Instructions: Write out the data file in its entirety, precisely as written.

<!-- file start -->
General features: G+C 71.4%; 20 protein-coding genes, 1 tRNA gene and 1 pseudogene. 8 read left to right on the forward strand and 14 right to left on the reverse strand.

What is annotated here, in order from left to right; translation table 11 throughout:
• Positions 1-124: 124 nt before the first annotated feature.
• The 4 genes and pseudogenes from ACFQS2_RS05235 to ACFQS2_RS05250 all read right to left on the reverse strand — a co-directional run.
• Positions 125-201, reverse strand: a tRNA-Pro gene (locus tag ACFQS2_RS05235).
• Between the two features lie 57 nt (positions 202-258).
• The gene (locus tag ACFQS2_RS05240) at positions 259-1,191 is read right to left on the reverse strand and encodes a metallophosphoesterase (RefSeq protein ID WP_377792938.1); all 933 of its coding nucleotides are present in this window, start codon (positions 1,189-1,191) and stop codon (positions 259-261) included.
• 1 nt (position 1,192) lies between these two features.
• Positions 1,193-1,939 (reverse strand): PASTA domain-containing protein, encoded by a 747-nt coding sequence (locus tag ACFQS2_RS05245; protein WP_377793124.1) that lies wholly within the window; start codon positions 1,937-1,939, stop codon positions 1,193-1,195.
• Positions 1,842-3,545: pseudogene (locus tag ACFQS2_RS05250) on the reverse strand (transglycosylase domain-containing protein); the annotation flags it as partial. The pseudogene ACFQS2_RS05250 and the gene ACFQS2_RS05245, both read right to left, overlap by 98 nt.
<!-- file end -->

General features: G+C 71.4%; 20 protein-coding genes, 1 tRNA gene and 1 pseudogene. 8 read left to right on the forward strand and 14 right to left on the reverse strand.

What is annotated here, in order from left to right; translation table 11 throughout:
• Positions 1-124: 124 nt before the first annotated feature.
• The 4 genes and pseudogenes from ACFQS2_RS05235 to ACFQS2_RS05250 all read right to left on the reverse strand — a co-directional run.
• Positions 125-201, reverse strand: a tRNA-Pro gene (locus tag ACFQS2_RS05235).
• Between the two features lie 57 nt (positions 202-258).
• The gene (locus tag ACFQS2_RS05240) at positions 259-1,191 is read right to left on the reverse strand and encodes a metallophosphoesterase (RefSeq protein ID WP_377792938.1); all 933 of its coding nucleotides are present in this window, start codon (positions 1,189-1,191) and stop codon (positions 259-261) included.
• 1 nt (position 1,192) lies between these two features.
• Positions 1,193-1,939 (reverse strand): PASTA domain-containing protein, encoded by a 747-nt coding sequence (locus tag ACFQS2_RS05245; protein WP_377793124.1) that lies wholly within the window; start codon positions 1,937-1,939, stop codon positions 1,193-1,195.
• Positions 1,842-3,545: pseudogene (locus tag ACFQS2_RS05250) on the reverse strand (transglycosylase domain-containing protein); the annotation flags it as partial. The pseudogene ACFQS2_RS05250 and the gene ACFQS2_RS05245, both read right to left, overlap by 98 nt.